28 Jan 2019
Following the release of a joint report by SCIE, the Design Council and Ageing Better, Sue Adams, CEO of Care and Repair England, reminds us of the need to think creatively about the housing implications of a 100-year life.
Surprisingly, most of us do, and the older we are the more we like our home. Satisfaction with home and neighbourhood for older people is 94% compared with 86% for other age groups. As Mrs Glass, 91, said to me recently, "If you take my house away, you take part of me."
Thinking creatively about the housing implications of a 100-year life has to start with recognising both the reality of the housing stock, inequality, diversity of later life experience, and the very human attachment to home and place.
For a start, 80% of the homes that we will all be living in by 2050 are already built, so adaptation of the current stock is the really big story in terms of housing and ageing.
Think 'housing for older people' and the image that springs to mind is sheltered housing which proliferated during the 60s, 70s and 80s. Look at most council's housing strategies and (if they mention older people at all) there will nearly always be a comment about building extra care housing.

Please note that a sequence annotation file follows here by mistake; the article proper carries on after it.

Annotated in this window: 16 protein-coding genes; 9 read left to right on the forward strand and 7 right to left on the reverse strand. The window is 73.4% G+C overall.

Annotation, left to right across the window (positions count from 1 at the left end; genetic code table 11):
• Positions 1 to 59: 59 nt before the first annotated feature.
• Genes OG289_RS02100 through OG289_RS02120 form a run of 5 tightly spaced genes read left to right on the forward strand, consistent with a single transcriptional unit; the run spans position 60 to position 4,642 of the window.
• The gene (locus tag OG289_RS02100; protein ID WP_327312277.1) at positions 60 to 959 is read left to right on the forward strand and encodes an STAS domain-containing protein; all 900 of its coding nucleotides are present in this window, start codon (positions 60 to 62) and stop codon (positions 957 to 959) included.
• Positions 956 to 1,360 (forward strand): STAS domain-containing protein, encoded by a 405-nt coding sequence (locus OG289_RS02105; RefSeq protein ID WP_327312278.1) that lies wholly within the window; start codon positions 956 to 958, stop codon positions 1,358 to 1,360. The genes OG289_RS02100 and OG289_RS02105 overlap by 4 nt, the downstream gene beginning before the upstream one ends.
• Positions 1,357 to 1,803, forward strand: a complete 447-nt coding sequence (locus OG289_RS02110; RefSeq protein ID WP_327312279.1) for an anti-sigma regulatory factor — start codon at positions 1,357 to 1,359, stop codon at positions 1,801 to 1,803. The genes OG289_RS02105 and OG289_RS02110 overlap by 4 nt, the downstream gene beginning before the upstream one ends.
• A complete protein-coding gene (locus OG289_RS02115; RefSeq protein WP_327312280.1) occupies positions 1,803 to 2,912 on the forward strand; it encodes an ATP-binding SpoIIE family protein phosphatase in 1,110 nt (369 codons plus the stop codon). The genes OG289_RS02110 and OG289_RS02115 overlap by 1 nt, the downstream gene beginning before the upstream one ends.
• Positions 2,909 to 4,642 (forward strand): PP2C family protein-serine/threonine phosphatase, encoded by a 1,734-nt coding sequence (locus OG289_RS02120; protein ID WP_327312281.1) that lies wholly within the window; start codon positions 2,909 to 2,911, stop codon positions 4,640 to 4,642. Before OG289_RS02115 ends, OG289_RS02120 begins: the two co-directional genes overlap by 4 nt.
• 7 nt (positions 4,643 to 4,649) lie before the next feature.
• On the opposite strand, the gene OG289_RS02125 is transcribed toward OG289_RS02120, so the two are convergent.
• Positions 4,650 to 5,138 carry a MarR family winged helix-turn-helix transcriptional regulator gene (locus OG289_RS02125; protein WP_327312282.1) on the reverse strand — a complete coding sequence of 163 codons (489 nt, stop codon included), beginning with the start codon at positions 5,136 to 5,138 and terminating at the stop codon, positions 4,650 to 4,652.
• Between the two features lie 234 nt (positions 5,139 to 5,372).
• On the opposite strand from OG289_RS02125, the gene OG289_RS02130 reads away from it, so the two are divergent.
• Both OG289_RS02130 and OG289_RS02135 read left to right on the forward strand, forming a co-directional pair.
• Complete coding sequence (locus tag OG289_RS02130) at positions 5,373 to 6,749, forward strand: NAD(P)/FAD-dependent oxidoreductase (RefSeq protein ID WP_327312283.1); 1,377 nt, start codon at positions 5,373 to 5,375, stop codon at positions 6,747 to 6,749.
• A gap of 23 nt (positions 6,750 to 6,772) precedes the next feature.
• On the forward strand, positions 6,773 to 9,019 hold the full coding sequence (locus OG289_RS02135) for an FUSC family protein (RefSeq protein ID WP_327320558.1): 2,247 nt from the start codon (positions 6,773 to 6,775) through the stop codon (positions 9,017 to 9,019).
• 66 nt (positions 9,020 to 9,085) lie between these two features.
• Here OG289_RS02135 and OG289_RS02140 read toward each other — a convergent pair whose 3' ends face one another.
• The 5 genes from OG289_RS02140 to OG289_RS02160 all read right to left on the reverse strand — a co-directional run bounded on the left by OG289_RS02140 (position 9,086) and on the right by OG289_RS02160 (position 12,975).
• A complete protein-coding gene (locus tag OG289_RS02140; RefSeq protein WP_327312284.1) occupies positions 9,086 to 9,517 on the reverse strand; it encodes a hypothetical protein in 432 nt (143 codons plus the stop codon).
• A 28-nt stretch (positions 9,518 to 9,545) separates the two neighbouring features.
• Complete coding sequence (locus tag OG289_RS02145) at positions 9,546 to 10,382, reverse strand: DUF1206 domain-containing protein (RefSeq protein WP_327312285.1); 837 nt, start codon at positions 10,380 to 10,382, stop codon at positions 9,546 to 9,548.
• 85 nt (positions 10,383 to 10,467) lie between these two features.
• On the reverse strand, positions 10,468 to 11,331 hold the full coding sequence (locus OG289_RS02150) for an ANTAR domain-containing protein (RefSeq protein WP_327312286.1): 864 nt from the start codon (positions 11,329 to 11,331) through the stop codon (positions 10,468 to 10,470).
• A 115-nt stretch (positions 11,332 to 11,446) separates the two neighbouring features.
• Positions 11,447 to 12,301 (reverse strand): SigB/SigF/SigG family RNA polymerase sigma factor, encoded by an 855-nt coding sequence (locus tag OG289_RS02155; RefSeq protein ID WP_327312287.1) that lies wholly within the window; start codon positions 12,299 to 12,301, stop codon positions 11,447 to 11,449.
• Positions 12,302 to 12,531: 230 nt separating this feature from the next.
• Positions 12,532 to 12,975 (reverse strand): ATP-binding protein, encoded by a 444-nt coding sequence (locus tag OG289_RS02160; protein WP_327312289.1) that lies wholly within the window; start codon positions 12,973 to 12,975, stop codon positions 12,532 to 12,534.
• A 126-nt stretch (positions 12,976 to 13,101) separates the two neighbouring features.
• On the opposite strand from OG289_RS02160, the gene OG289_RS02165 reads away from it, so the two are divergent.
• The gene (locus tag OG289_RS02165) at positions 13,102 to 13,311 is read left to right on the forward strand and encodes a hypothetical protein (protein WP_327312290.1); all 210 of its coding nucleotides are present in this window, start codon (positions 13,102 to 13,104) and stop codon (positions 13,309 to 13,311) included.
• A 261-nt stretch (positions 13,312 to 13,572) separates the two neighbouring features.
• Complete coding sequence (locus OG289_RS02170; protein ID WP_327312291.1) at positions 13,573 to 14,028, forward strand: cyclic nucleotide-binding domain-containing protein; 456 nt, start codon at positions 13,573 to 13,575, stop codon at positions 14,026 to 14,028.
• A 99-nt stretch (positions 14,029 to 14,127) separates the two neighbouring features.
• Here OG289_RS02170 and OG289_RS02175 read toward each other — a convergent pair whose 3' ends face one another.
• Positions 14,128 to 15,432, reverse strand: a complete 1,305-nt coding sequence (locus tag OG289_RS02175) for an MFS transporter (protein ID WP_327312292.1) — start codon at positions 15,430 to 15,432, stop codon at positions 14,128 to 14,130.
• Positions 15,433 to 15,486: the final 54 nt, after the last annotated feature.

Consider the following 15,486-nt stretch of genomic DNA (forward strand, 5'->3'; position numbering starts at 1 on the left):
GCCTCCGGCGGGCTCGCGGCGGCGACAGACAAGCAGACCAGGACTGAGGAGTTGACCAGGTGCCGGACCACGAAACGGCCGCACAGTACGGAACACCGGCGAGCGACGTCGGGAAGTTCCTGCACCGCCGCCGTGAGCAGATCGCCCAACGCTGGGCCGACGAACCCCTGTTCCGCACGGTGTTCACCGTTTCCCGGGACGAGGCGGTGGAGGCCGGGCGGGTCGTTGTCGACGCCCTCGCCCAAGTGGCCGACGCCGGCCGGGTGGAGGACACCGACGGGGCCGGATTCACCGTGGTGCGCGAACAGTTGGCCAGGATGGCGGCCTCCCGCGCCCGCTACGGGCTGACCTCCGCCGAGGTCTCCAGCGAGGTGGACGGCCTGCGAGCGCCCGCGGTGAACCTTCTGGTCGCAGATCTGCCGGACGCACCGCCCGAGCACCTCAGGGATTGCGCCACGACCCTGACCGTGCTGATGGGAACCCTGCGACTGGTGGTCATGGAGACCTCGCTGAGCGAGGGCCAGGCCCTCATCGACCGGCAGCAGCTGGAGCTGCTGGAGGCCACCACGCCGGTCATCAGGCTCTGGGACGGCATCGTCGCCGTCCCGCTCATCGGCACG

And yet only 4% of older households are in properties built specifically for older people – 96% of older households are in mainstream homes that anyone might live in. We don't know what the future holds, so building all new homes to be decent, flexible, accessible and good for all ages has to be a priority.
What we should be worried about is the decline of home ownership and shift into private rental amongst younger generations, for a swathe of reasons, not the least of which are tenure insecurity and housing benefit costs as people retire on low pensions.
It is time to start busting the myths around housing and ageing. Using solid data and avoiding a negative narrative which defines ageing primarily as problem will result in improved analysis of housing and ageing issues, better solutions and good housing for all our futures – including Mrs Glass.
First published at SCIE.